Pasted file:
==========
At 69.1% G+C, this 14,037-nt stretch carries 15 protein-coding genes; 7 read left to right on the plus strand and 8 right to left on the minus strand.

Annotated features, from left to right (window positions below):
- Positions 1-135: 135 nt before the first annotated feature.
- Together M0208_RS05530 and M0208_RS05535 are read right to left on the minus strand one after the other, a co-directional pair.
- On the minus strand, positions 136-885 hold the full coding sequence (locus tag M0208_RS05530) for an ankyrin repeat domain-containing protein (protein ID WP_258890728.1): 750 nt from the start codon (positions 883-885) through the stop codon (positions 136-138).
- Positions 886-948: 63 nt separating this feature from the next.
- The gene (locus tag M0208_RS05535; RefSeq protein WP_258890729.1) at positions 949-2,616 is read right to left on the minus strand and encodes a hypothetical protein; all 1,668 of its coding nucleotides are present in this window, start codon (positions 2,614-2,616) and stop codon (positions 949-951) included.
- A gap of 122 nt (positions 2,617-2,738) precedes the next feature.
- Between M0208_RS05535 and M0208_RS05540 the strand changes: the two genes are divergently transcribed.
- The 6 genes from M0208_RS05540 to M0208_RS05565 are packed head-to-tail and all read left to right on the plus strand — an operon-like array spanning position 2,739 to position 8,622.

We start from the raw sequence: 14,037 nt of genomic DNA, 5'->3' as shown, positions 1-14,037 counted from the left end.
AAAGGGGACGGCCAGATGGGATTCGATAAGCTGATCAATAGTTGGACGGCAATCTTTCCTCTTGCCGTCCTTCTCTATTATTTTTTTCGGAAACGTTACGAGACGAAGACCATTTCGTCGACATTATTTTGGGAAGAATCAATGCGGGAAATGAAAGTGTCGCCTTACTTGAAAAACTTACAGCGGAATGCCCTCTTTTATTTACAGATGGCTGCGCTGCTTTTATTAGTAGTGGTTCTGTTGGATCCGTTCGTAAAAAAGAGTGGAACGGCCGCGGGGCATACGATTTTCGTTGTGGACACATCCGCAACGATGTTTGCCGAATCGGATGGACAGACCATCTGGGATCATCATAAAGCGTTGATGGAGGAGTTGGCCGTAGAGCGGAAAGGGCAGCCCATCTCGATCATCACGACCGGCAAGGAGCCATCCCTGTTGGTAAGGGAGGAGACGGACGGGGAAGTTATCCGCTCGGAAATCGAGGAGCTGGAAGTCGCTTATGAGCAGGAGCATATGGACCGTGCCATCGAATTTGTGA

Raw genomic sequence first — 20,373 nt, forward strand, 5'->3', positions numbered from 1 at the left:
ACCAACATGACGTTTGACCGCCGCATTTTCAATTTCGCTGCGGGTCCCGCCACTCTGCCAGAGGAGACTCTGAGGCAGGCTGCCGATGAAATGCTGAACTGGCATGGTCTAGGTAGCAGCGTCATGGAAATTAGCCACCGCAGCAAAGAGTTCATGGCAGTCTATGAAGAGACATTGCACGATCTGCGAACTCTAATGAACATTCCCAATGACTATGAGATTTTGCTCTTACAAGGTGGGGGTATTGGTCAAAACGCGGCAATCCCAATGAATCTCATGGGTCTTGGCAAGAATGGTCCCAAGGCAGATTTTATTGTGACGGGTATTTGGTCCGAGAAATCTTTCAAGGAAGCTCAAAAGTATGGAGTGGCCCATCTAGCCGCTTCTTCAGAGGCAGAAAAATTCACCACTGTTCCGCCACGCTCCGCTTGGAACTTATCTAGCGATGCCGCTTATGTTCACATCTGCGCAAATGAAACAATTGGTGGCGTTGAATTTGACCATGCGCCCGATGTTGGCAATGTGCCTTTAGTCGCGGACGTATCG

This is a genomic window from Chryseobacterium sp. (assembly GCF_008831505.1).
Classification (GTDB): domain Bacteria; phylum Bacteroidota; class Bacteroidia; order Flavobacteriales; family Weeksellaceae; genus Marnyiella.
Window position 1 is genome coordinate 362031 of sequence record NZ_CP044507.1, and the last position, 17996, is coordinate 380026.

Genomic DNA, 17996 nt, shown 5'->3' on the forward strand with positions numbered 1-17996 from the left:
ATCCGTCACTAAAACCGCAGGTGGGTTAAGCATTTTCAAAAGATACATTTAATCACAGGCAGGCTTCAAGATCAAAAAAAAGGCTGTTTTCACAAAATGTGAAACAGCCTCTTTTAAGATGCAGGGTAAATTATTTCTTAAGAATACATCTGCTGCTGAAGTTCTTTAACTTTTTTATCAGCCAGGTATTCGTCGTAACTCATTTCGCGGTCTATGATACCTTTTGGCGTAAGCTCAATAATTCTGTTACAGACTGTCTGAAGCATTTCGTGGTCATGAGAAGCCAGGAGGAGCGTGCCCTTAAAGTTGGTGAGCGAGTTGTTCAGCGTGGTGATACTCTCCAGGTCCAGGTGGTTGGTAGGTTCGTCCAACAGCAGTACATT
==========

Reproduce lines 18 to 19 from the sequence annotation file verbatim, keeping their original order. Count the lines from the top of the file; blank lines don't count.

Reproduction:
Genomic DNA, 17996 nt, shown 5'->3' on the forward strand with positions numbered 1-17996 from the left:
ATCCGTCACTAAAACCGCAGGTGGGTTAAGCATTTTCAAAAGATACATTTAATCACAGGCAGGCTTCAAGATCAAAAAAAAGGCTGTTTTCACAAAATGTGAAACAGCCTCTTTTAAGATGCAGGGTAAATTATTTCTTAAGAATACATCTGCTGCTGAAGTTCTTTAACTTTTTTATCAGCCAGGTATTCGTCGTAACTCATTTCGCGGTCTATGATACCTTTTGGCGTAAGCTCAATAATTCTGTTACAGACTGTCTGAAGCATTTCGTGGTCATGAGAAGCCAGGAGGAGCGTGCCCTTAAAGTTGGTGAGCGAGTTGTTCAGCGTGGTGATACTCTCCAGGTCCAGGTGGTTGGTAGGTTCGTCCAACAGCAGTACATT